The Riverside Holiday Cabins That Friendship Built

Friends who build stay together. At least that is what four couples, who have been best friends for years, are hoping with their four personalized cottages on a combined piece of property in Llano, Texas, about an hour from Austin. The group of eight has increased their families together with one another because college and have been going on holiday each year together. They pooled their funds to buy a unique place where everyone can congregate yearly, settling on a granite-strewn 10-acre lot close to the always-flowing Llano River, where angling, canoeing, tubing, fishing and swimming are everyday pursuits.

At first they spoke about building one big house for everyone to share about the house. But everyone’s individual needs didn’t get them much. Instead, together with all the creative assistance of architect Matt Garcia, they assembled individual 350-square-foot studio cottages suited to each family, all sharing an identical layout ethos: low tech, low care and high design. Here’s a tour of a few of those cottages.

at a Glance
Who lives here: That is a holiday home to get a husband and wife. (Three other families live in similar nearby cottages)
Location: Llano, Texas
Size: 350-square-foot studio
Budget: $40,000 per cottage

Photos by Alexander Stross

The cherry roof cantilevers 6 feet outside, developing a front overhang. The corrugated metal exterior contrasts with a hot plywood layout interior.

Four-by-8 sheets of plywood were used for all the cottage interiors to save cost and include character. “Nobody wanted slick white walls,” Garcia says. “We wanted to do a modern form with rustic information.” The grain also adds a textually graphic element and a vibrant golden color.

The homeowners who discuss this cottage both work at a landscape design company — he’s the designer; she’s the office supervisor. Instead of closed cabinets, they needed everything to be on screen, with a few baskets to help arrange. Many of the cottage owners are in the paper business, and another one is a writer, so desk space was significant. Plus, all the buddies are avid readers, so lots of space for books was crucial.

The modules are 30 feet deep, with large front windows which look out toward the Llano River, about 100 metres away. The interior design components, such as the exposed rafters, were deliberately kept simple. “We needed to keep the building fair and not cover anything up,” Garcia says. “We wanted it rustic and fair, to expose everything.”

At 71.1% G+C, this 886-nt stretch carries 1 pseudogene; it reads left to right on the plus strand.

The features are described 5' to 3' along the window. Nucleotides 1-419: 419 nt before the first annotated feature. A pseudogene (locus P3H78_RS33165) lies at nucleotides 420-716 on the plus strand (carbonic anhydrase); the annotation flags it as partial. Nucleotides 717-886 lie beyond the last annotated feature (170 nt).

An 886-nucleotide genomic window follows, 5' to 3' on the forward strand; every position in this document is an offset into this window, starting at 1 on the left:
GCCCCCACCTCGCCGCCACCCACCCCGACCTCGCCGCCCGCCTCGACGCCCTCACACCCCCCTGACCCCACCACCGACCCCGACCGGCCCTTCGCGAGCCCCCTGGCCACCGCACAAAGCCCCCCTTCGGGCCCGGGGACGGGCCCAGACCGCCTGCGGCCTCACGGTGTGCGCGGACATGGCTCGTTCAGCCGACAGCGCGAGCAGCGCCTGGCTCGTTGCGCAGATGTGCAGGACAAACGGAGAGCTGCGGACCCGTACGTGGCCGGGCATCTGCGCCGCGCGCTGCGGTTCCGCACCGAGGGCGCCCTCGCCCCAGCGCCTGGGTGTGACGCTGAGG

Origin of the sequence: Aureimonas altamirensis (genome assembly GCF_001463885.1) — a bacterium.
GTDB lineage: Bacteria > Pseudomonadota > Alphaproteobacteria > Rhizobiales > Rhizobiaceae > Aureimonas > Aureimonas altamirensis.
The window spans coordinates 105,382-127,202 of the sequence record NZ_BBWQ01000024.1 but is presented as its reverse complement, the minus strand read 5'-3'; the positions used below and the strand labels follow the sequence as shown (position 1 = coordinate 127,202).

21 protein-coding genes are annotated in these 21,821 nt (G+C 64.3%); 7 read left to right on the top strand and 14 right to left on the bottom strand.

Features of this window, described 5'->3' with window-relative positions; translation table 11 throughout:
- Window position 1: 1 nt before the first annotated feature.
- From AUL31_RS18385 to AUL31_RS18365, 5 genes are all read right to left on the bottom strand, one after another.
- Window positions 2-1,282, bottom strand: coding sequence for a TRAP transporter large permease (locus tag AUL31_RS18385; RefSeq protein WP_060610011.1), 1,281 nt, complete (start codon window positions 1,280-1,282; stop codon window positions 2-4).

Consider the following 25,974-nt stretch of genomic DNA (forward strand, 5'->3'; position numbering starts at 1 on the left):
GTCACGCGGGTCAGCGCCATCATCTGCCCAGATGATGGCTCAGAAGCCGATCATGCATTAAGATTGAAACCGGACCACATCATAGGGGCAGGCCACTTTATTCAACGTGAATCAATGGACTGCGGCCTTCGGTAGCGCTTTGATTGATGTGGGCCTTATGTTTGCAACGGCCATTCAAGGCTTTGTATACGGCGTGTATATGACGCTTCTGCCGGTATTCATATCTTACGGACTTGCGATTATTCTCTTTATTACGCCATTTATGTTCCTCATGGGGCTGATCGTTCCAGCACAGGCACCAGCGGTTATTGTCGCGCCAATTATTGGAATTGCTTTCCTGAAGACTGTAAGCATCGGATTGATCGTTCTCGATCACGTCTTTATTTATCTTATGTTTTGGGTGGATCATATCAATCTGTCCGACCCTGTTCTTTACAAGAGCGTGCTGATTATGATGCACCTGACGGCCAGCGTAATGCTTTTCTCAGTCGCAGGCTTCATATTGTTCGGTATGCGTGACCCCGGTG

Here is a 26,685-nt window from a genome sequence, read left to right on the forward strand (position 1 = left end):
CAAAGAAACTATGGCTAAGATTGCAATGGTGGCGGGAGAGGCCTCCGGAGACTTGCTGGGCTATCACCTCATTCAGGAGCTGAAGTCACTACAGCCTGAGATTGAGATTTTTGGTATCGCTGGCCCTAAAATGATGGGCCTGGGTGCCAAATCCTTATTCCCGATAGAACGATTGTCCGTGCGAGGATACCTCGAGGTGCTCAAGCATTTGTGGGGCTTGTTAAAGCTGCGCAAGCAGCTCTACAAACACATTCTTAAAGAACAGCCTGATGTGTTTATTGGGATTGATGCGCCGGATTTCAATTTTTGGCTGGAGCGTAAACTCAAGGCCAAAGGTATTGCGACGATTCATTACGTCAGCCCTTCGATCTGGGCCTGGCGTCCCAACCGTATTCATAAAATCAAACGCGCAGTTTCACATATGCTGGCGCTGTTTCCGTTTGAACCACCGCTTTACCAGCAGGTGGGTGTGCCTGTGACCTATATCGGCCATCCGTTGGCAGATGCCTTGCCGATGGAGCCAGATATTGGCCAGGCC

The floors are poured concrete with a semigloss sealer. Garcia didn’t desire something supershiny but did want it to reflect and bounce light, making soft reflections of the vegetation out.

Steel angled shelves bolted into the wall grip the couple’s books.

Two sets of windows are on either side of the cottage to bring in light but keep privacy. Not one of the neighbors could see into another’s cottage from their own.

The furniture is pieces that the homeowners have had in storage for years. “The couples were excited to finally be able to use furniture they hadn’t used in quite a while,” the architect says. Designer Jodi Jacobsen did all the interiors. She moved with industrial light fixtures.

There’s a mini fridge and a hot dish in a corner of the tub. The glass and metal sconces are the very same ones featured on the exterior.

Each few chose another tile colour for their cottage. Here grey is dominant, emphasized with a black stripe.

Jacobsen had initially found mirrors she enjoyed for $750 each at Restoration Hardware, but Garcia had a steel fabricator buddy bend flat bar to make this model; the cost was $200 for all four.

After moving in, the cottage owners found that they needed additional storage in the kitchen to get mugs and glasses. Garcia came up with this shelving system made from plywood with threaded bars and nuts which imitates the style used on the cantilevered section of the roof. “I needed it to speak to this detail out,” he says.

Learn how to make a similar industrial-style shelving unit

Rainwater collection tanks are attached to each cottage and help irrigate the surrounding vegetation area. Electricity, heating and air conditioning are also available in each unit.

Even though the four couples’ cottages are near together, they are still afforded lots of solitude. And despite a steep, rugged property, the landscape designer managed to discover a level place that allows the units share the exact same elevation.

A group trip to the Llano River, shown here, is exactly what spurred the idea for those buddies to build holiday cottages together.

Tell us : Have you socialized with buddies on a holiday getaway?

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